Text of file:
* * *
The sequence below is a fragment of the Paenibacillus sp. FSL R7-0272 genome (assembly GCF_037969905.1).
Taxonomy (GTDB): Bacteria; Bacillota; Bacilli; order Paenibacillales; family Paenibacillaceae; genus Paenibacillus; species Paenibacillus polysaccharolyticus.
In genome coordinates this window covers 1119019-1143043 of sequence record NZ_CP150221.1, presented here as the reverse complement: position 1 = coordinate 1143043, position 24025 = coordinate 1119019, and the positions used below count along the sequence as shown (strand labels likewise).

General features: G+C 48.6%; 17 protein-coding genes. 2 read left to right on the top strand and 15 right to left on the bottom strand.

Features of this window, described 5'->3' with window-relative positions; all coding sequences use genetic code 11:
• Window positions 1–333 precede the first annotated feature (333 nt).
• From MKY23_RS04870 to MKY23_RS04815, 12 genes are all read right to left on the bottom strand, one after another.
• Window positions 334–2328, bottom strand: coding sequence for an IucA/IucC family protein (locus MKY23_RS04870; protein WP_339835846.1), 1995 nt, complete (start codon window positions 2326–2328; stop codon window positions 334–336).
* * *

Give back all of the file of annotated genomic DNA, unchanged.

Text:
The sequence below is a fragment of the Paenibacillus sp. FSL R7-0272 genome (assembly GCF_037969905.1).
Taxonomy (GTDB): Bacteria; Bacillota; Bacilli; order Paenibacillales; family Paenibacillaceae; genus Paenibacillus; species Paenibacillus polysaccharolyticus.
In genome coordinates this window covers 1119019-1143043 of sequence record NZ_CP150221.1, presented here as the reverse complement: position 1 = coordinate 1143043, position 24025 = coordinate 1119019, and the positions used below count along the sequence as shown (strand labels likewise).

General features: G+C 48.6%; 17 protein-coding genes. 2 read left to right on the top strand and 15 right to left on the bottom strand.

Features of this window, described 5'->3' with window-relative positions; all coding sequences use genetic code 11:
• Window positions 1–333 precede the first annotated feature (333 nt).
• From MKY23_RS04870 to MKY23_RS04815, 12 genes are all read right to left on the bottom strand, one after another.
• Window positions 334–2328, bottom strand: coding sequence for an IucA/IucC family protein (locus MKY23_RS04870; protein WP_339835846.1), 1995 nt, complete (start codon window positions 2326–2328; stop codon window positions 334–336).